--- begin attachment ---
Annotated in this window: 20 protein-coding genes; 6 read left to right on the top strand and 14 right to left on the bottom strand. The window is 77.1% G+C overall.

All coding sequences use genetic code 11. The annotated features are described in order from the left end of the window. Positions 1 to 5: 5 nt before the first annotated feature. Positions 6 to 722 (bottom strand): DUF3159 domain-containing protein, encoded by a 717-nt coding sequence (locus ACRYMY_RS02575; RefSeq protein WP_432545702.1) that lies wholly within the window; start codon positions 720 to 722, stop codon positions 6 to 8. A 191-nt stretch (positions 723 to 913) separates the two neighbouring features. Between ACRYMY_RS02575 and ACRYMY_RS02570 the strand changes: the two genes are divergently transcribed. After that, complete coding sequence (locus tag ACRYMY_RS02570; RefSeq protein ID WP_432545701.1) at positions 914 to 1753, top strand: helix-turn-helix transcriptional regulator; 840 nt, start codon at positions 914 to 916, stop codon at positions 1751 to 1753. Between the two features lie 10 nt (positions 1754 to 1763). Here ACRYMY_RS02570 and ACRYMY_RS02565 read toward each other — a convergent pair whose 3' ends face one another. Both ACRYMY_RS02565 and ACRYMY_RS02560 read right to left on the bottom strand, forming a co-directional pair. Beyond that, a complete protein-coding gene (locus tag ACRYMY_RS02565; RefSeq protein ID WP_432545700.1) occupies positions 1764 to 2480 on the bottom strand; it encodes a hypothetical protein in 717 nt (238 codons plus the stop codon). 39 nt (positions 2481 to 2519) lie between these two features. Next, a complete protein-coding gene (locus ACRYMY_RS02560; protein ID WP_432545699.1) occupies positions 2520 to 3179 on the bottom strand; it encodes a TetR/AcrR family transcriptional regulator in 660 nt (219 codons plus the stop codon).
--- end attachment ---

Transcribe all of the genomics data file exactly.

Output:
Annotated in this window: 20 protein-coding genes; 6 read left to right on the top strand and 14 right to left on the bottom strand. The window is 77.1% G+C overall.

All coding sequences use genetic code 11. The annotated features are described in order from the left end of the window. Positions 1 to 5: 5 nt before the first annotated feature. Positions 6 to 722 (bottom strand): DUF3159 domain-containing protein, encoded by a 717-nt coding sequence (locus ACRYMY_RS02575; RefSeq protein WP_432545702.1) that lies wholly within the window; start codon positions 720 to 722, stop codon positions 6 to 8. A 191-nt stretch (positions 723 to 913) separates the two neighbouring features. Between ACRYMY_RS02575 and ACRYMY_RS02570 the strand changes: the two genes are divergently transcribed. After that, complete coding sequence (locus tag ACRYMY_RS02570; RefSeq protein ID WP_432545701.1) at positions 914 to 1753, top strand: helix-turn-helix transcriptional regulator; 840 nt, start codon at positions 914 to 916, stop codon at positions 1751 to 1753. Between the two features lie 10 nt (positions 1754 to 1763). Here ACRYMY_RS02570 and ACRYMY_RS02565 read toward each other — a convergent pair whose 3' ends face one another. Both ACRYMY_RS02565 and ACRYMY_RS02560 read right to left on the bottom strand, forming a co-directional pair. Beyond that, a complete protein-coding gene (locus tag ACRYMY_RS02565; RefSeq protein ID WP_432545700.1) occupies positions 1764 to 2480 on the bottom strand; it encodes a hypothetical protein in 717 nt (238 codons plus the stop codon). 39 nt (positions 2481 to 2519) lie between these two features. Next, a complete protein-coding gene (locus ACRYMY_RS02560; protein ID WP_432545699.1) occupies positions 2520 to 3179 on the bottom strand; it encodes a TetR/AcrR family transcriptional regulator in 660 nt (219 codons plus the stop codon).